Japanese tsunami underscores need for elder disaster preparedness

Mar 18, 2011

The oldest segment of Japan's population will likely be the hardest hit as a result of the recent earthquake and subsequent tsunami, based on data from previous catastrophic events. Approximately 23 percent of Japanese citizens currently are age 65 and above.

"Japan's — with the highest proportion of older people in any country — gives us an indicator of where the world as a whole is headed," said James Appleby, RPh, MPH, executive director of The Gerontological Society of America. "The significance of this demographic shift and the severity of the tsunami's effects are highlighted by the numerous reports showing that seniors suffer disproportionately during natural disasters."

For example, the May 12, 2008, in Wenchuan, China, was associated with a twofold increase in the one-year mortality among a group of nonagenarians that lived nearby, according to a study published in March 2011 issue of The Journal of Gerontology Series A: Biological and Medical Sciences.

Similarly, the spring 2006 edition of Public Policy & Aging Report, reported that three quarters of those who perished in Hurricane Katrina were over the age of 60.

"Our thoughts are with the people of as this time. Many people have limited access to food and water, and there is concern that lifesaving medicines could soon be in short supply. A number of the tragic news stories we see call attention to the needs of older people and other at-risk populations," Appleby said.

There also is a growing field of literature that outlines necessary steps for elder disaster preparedness in the face of an emergency. The Public Policy & Aging Report demonstrated that geographic information systems are able to map patterns of vulnerability in advance, allowing policymakers and first-responders to intervene both effectively and efficiently when disaster strikes.

Additionally, multi-tiered evacuation plans, pre-existing social networks, and "go-kits" can be used to assist elders at critical moments. These kits may include detailed contact information for family members; contact information for relevant health care providers; high-nutrient foods; and a week's supply of all prescription and over-the-counter medications, including a list of medications, the required dosage, and times of administration.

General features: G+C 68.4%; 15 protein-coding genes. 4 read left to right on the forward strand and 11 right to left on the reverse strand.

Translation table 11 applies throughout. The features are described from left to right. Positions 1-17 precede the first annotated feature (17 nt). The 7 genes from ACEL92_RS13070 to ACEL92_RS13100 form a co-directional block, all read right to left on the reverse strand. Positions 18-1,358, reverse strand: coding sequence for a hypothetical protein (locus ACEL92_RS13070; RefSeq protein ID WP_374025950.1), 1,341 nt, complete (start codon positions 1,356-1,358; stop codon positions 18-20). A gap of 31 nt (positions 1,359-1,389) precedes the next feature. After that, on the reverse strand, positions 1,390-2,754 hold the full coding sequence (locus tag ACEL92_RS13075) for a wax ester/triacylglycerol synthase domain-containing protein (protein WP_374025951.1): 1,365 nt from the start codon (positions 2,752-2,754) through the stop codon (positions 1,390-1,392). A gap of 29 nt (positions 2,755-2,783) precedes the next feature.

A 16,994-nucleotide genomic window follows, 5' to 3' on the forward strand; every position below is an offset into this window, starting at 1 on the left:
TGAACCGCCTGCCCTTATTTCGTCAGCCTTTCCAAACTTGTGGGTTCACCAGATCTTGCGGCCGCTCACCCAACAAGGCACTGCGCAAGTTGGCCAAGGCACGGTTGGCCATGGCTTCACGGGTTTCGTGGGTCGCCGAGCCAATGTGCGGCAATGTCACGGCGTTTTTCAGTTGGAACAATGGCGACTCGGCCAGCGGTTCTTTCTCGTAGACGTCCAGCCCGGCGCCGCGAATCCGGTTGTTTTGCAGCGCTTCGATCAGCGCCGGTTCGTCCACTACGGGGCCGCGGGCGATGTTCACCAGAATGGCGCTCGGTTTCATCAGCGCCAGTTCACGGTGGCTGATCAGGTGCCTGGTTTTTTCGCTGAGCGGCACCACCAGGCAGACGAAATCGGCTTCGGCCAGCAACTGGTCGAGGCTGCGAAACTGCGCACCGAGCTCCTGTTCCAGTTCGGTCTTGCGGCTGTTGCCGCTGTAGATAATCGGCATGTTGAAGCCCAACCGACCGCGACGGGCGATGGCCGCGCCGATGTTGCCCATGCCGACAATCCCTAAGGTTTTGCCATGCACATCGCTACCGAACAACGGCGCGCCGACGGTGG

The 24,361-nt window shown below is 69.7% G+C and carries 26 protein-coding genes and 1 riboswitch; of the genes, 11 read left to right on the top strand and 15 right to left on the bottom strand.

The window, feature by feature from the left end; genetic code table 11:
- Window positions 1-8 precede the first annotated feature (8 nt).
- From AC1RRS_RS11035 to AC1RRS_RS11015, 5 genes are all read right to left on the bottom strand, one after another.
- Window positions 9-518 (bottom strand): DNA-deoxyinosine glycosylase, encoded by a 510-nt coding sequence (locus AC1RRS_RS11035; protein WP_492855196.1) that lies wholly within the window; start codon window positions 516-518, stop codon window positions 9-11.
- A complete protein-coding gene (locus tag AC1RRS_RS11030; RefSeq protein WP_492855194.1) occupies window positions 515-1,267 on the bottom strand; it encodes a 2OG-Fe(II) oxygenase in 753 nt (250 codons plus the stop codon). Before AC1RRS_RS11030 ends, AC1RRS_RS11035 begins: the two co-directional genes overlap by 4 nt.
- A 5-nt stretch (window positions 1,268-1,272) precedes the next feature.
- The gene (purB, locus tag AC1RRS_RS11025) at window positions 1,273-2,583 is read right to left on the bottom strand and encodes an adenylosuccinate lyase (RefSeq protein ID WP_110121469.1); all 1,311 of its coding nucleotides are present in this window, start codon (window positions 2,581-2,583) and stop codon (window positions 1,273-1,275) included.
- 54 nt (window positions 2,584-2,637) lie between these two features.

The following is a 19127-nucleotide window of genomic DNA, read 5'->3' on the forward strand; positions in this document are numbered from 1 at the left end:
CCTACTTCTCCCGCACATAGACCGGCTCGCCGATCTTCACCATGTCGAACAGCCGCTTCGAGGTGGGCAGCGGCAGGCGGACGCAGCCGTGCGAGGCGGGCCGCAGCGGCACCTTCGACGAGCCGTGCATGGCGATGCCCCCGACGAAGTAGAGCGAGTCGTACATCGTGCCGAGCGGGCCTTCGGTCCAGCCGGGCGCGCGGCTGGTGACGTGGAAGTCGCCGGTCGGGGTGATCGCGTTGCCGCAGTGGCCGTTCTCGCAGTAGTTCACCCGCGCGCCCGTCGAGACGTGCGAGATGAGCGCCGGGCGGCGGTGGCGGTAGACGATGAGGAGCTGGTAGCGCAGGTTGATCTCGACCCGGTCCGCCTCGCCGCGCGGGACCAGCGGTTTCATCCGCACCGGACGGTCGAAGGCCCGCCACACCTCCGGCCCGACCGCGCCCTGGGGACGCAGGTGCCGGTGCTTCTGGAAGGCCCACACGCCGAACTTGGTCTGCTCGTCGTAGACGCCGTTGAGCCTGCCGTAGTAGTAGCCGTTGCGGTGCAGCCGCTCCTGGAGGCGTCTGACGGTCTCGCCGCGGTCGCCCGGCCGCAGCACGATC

Explore further: Leave the car at home for a healthier daily commute, say experts

Provided by The Gerontological Society of America

not rated yet
add to favorites email to friend print save as pdf

Related Stories

Are you medically prepared for a natural disaster?

Jan 11, 2011

Imagine having to evacuate your home quickly as 60 mph winds shatter your windows, water crawls under your front door and the electricity cuts leaving your house as dark as the inside of a coffee can. Would ...

Research finds America's elderly suffering abuse

Aug 22, 2008

A new study concludes that nearly 13 percent of America's aged citizens suffer some form of abuse. Specifically, nine percent of adults reported they have suffered from verbal mistreatment, 3.5 percent suffer financial mistreatment, ...

Older adults at high risk for drug interactions

Dec 23, 2008

At least one in 25 older adults, about 2.2 million people in the United States, take multiple drugs in combinations that can produce a harmful drug-drug interaction, and half of these interactions involve a non-prescription ...

Recommended for you

Pica in pregnant teens linked to low iron

2 hours ago

In a study of 158 pregnant teenagers in Rochester, NY, nearly half engaged in pica – the craving and intentional consumption of ice, cornstarch, vacuum dust, baby powder and soap, and other nonfood items, reports a new ...

User comments : 0